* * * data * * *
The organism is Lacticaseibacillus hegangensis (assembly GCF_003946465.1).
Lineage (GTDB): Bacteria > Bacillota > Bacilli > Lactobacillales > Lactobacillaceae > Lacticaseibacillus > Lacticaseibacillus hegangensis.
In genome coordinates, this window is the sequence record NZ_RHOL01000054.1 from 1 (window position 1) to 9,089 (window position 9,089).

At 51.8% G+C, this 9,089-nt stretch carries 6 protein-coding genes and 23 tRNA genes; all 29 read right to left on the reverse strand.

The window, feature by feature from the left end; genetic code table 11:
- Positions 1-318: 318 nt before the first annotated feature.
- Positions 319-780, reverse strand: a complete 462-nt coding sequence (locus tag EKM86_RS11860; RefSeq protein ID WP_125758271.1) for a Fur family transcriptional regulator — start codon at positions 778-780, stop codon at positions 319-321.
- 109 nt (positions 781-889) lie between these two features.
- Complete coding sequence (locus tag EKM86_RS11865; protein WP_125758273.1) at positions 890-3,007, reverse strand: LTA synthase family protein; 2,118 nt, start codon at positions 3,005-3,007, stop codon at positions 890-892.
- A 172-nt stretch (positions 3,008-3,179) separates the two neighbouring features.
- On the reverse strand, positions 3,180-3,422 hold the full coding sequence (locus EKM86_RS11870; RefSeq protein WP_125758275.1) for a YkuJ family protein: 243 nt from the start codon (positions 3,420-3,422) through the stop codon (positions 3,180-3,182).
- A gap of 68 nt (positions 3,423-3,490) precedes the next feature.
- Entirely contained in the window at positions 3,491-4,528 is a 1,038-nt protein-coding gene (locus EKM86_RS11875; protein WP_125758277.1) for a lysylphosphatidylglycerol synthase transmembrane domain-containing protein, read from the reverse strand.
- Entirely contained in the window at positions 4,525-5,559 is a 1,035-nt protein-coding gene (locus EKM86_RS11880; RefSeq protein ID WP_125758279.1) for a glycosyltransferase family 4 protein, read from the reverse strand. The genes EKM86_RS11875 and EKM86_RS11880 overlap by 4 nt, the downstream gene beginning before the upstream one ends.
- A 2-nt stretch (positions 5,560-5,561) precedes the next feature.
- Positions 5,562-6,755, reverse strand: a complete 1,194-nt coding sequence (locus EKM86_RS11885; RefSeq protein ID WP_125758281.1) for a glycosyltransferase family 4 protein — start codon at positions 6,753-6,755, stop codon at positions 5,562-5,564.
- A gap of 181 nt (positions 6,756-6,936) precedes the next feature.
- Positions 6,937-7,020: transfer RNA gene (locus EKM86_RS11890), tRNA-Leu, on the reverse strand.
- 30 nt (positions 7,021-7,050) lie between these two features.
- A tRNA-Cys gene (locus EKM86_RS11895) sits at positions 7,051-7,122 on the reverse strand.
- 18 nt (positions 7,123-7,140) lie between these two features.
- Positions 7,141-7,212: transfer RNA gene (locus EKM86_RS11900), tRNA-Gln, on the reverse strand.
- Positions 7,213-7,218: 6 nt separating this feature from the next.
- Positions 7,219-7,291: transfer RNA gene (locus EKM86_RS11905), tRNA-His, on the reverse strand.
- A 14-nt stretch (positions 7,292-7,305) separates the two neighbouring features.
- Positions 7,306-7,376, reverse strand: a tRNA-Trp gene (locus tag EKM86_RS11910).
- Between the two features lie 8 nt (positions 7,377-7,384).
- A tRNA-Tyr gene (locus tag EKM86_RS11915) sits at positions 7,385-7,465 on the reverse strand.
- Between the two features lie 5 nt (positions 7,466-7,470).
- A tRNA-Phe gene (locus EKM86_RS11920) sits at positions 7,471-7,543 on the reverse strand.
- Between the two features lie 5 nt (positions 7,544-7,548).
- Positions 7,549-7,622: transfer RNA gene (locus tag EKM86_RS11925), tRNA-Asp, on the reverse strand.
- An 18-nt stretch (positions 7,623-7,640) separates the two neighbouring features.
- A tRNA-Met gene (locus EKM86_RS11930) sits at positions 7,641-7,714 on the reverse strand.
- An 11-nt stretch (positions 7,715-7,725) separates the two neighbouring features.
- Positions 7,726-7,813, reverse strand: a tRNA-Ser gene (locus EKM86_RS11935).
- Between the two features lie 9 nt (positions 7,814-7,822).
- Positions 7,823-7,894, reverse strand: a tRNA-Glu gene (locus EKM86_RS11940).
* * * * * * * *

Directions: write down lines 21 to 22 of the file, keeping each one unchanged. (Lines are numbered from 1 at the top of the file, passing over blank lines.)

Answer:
- 18 nt (positions 7,123-7,140) lie between these two features.
- Positions 7,141-7,212: transfer RNA gene (locus EKM86_RS11900), tRNA-Gln, on the reverse strand.